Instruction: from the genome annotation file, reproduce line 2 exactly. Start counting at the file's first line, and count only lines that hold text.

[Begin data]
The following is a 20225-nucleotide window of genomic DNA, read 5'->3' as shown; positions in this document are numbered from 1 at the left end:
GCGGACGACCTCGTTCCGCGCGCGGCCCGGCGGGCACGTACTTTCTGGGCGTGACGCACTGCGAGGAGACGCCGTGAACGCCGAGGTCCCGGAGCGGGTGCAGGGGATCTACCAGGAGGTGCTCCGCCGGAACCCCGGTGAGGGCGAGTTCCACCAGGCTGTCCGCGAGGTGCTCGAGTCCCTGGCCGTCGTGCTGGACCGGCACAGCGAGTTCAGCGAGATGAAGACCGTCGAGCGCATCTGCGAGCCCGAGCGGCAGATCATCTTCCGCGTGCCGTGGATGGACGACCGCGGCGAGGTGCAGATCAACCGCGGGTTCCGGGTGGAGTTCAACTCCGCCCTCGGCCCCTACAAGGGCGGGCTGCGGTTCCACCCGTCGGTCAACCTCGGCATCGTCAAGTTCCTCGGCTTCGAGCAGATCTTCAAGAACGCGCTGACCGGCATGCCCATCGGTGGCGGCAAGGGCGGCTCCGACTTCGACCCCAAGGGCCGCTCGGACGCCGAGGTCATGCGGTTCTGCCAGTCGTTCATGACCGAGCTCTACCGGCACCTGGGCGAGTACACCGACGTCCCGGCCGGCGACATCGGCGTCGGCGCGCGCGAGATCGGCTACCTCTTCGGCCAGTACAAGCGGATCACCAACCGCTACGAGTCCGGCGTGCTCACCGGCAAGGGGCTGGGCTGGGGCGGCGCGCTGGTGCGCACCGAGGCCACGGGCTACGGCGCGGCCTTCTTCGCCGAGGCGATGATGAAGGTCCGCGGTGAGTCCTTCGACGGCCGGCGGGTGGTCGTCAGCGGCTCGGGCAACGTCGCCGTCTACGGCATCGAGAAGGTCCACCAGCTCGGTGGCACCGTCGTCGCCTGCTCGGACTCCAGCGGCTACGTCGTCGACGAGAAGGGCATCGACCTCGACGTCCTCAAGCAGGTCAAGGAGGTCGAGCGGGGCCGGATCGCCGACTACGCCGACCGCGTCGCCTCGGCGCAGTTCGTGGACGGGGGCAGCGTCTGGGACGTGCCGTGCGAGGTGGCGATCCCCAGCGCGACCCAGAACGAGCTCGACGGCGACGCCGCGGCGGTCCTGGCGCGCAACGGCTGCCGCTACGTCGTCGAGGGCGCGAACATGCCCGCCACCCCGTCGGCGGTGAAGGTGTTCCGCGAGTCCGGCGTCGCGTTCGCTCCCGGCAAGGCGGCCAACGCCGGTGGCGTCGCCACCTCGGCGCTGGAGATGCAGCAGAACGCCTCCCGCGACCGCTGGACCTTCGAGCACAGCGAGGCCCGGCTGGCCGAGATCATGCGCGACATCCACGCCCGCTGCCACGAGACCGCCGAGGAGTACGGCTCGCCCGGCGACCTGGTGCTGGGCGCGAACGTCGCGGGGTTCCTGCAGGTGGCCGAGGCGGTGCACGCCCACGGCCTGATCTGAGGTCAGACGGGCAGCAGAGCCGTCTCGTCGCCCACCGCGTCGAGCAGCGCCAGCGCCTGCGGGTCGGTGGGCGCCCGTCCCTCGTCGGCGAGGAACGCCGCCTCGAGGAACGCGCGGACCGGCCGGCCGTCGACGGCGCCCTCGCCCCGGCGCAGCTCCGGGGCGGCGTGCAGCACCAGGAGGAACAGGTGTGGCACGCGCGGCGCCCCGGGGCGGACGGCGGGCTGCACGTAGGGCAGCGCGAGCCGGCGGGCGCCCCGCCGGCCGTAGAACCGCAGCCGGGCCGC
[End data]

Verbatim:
GCGGACGACCTCGTTCCGCGCGCGGCCCGGCGGGCACGTACTTTCTGGGCGTGACGCACTGCGAGGAGACGCCGTGAACGCCGAGGTCCCGGAGCGGGTGCAGGGGATCTACCAGGAGGTGCTCCGCCGGAACCCCGGTGAGGGCGAGTTCCACCAGGCTGTCCGCGAGGTGCTCGAGTCCCTGGCCGTCGTGCTGGACCGGCACAGCGAGTTCAGCGAGATGAAGACCGTCGAGCGCATCTGCGAGCCCGAGCGGCAGATCATCTTCCGCGTGCCGTGGATGGACGACCGCGGCGAGGTGCAGATCAACCGCGGGTTCCGGGTGGAGTTCAACTCCGCCCTCGGCCCCTACAAGGGCGGGCTGCGGTTCCACCCGTCGGTCAACCTCGGCATCGTCAAGTTCCTCGGCTTCGAGCAGATCTTCAAGAACGCGCTGACCGGCATGCCCATCGGTGGCGGCAAGGGCGGCTCCGACTTCGACCCCAAGGGCCGCTCGGACGCCGAGGTCATGCGGTTCTGCCAGTCGTTCATGACCGAGCTCTACCGGCACCTGGGCGAGTACACCGACGTCCCGGCCGGCGACATCGGCGTCGGCGCGCGCGAGATCGGCTACCTCTTCGGCCAGTACAAGCGGATCACCAACCGCTACGAGTCCGGCGTGCTCACCGGCAAGGGGCTGGGCTGGGGCGGCGCGCTGGTGCGCACCGAGGCCACGGGCTACGGCGCGGCCTTCTTCGCCGAGGCGATGATGAAGGTCCGCGGTGAGTCCTTCGACGGCCGGCGGGTGGTCGTCAGCGGCTCGGGCAACGTCGCCGTCTACGGCATCGAGAAGGTCCACCAGCTCGGTGGCACCGTCGTCGCCTGCTCGGACTCCAGCGGCTACGTCGTCGACGAGAAGGGCATCGACCTCGACGTCCTCAAGCAGGTCAAGGAGGTCGAGCGGGGCCGGATCGCCGACTACGCCGACCGCGTCGCCTCGGCGCAGTTCGTGGACGGGGGCAGCGTCTGGGACGTGCCGTGCGAGGTGGCGATCCCCAGCGCGACCCAGAACGAGCTCGACGGCGACGCCGCGGCGGTCCTGGCGCGCAACGGCTGCCGCTACGTCGTCGAGGGCGCGAACATGCCCGCCACCCCGTCGGCGGTGAAGGTGTTCCGCGAGTCCGGCGTCGCGTTCGCTCCCGGCAAGGCGGCCAACGCCGGTGGCGTCGCCACCTCGGCGCTGGAGATGCAGCAGAACGCCTCCCGCGACCGCTGGACCTTCGAGCACAGCGAGGCCCGGCTGGCCGAGATCATGCGCGACATCCACGCCCGCTGCCACGAGACCGCCGAGGAGTACGGCTCGCCCGGCGACCTGGTGCTGGGCGCGAACGTCGCGGGGTTCCTGCAGGTGGCCGAGGCGGTGCACGCCCACGGCCTGATCTGAGGTCAGACGGGCAGCAGAGCCGTCTCGTCGCCCACCGCGTCGAGCAGCGCCAGCGCCTGCGGGTCGGTGGGCGCCCGTCCCTCGTCGGCGAGGAACGCCGCCTCGAGGAACGCGCGGACCGGCCGGCCGTCGACGGCGCCCTCGCCCCGGCGCAGCTCCGGGGCGGCGTGCAGCACCAGGAGGAACAGGTGTGGCACGCGCGGCGCCCCGGGGCGGACGGCGGGCTGCACGTAGGGCAGCGCGAGCCGGCGGGCGCCCCGCCGGCCGTAGAACCGCAGCCGGGCCGC